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A Gut Feeling about Body Fat

A Gut Feeling about Body Fat
A loss of body weight occurs during dieting but weight regains when dieting stops and a shift towards pre-diet meal intake resumes.

Teagasc research shows that loss of body fat causes the growth of the intestine and increases its capacity to absorb nutrients. This presents new approaches for weight management.

Researchers at Teagasc and the University of Aberdeen have found that the depletion of fat stores inside the body causes the growth of the intestine and that this occurs via a signaling mechanism involving the brain (fat-brain-intestine signaling). 

The world is experiencing an obesity epidemic which affects over 600 million adults worldwide and is caused by the over consumption of high-energy palatable foods.  While dieting is a popular way to lose body fat it may cause the intestine to grow; and so, the resulting increased nutrient absorptive capacity of the intestine may in turn cause quicker weight gain post dieting.  The researchers have been looking into the use of whey proteins to address this problem as these proteins cause the gut to shrink.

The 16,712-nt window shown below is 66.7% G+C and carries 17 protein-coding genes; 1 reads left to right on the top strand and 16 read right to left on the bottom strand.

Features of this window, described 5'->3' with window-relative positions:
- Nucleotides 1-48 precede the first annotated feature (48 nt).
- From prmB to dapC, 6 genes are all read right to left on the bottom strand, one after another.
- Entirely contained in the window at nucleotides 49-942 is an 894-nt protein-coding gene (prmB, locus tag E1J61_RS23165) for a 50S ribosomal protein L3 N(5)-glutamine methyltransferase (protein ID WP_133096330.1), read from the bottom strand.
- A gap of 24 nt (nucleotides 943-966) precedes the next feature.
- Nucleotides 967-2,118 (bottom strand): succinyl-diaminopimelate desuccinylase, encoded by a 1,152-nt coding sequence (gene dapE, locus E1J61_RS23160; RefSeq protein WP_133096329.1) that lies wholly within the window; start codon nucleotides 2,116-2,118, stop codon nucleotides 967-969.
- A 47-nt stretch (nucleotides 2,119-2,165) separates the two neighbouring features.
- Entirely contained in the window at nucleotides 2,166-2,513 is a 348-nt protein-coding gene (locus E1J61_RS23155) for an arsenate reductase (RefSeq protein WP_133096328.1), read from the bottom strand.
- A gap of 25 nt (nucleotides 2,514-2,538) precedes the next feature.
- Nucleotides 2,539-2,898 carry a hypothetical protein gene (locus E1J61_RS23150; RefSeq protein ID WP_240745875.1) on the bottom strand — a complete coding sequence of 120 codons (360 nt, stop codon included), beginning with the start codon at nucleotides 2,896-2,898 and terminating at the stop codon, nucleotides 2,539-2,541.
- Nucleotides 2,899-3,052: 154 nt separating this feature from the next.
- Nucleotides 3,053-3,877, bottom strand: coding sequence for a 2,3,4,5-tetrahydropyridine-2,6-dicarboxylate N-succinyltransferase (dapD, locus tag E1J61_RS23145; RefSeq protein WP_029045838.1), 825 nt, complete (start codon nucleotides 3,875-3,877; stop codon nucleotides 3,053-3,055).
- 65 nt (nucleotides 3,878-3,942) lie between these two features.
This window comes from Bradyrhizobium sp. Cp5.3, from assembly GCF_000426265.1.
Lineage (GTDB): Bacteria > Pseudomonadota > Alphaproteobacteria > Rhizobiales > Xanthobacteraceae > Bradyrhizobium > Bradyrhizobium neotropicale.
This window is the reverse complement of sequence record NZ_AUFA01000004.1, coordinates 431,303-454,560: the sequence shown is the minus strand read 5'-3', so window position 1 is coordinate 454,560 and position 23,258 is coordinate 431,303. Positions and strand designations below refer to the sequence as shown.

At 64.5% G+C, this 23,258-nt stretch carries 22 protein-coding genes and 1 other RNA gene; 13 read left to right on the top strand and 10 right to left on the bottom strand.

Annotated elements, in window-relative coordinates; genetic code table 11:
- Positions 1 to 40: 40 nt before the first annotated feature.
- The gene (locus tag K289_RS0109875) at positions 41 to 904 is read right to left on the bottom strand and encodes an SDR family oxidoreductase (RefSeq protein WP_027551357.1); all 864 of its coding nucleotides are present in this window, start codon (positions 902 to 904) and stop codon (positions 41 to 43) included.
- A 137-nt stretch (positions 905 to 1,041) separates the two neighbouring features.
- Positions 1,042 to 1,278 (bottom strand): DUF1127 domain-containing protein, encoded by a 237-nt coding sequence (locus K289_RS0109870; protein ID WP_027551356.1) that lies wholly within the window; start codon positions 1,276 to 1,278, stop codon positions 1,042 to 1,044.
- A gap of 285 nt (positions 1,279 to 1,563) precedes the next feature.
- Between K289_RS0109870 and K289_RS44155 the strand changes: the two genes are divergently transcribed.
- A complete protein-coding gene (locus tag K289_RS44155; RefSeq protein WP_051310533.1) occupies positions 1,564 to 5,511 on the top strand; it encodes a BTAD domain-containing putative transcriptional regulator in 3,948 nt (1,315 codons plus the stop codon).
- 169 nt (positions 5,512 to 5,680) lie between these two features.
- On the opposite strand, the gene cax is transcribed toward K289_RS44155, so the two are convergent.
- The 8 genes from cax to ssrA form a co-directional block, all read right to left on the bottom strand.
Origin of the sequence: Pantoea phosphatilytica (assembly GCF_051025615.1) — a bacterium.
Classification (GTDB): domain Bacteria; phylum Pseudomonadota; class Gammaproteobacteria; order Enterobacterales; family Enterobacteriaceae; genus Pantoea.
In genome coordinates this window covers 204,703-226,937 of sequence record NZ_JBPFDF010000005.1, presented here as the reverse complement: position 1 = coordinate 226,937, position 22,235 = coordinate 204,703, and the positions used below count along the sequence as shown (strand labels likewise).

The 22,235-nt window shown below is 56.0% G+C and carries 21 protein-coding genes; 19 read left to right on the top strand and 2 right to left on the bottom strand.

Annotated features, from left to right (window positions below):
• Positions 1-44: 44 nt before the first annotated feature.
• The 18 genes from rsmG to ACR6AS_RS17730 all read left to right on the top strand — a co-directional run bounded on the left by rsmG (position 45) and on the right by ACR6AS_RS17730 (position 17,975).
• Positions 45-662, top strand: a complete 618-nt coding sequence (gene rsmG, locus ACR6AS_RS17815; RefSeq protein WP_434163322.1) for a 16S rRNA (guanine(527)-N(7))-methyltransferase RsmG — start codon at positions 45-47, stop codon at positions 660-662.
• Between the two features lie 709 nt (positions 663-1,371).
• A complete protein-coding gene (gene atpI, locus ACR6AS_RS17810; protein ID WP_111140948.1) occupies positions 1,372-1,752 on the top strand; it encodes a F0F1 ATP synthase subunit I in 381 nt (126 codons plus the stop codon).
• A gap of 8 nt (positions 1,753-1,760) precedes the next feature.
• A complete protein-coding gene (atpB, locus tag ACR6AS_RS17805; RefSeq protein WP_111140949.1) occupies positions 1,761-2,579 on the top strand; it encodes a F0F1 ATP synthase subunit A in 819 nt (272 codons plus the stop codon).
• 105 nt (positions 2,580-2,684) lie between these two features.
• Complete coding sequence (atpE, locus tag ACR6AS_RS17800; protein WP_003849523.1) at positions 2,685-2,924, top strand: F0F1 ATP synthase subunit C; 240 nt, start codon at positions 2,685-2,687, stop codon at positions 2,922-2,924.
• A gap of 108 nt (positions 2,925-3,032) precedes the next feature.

“This work will pave the way for better more sustainable weight loss interventions”, explains Dr Kanishka Nilaweera, Teagasc Food Research Centre, Moorepark.

Dr Nilaweera adds: “Along with the obesity epidemic there is an under-nutrition epidemic which affects over 462 million people worldwide.  This is due to either physical inability to consume food (due to old age or chronic illness) or psychological reasons (anorexia). For the affected individuals, strategies have to be developed to better absorb the nutrients that they are currently getting.  This can potentially be done by targeting fat-brain-intestinal signaling components sensitive to nutrients with the objective of stimulating growth of the intestine”.

Read the full article in the TResearch magazine summer issue (p30). ‘A gut feeling about body fat’ by authors Kanishka Nilaweera, Teagasc and John R. Speakman, University of Aberdeen: http://bit.ly/TResearchSummer2019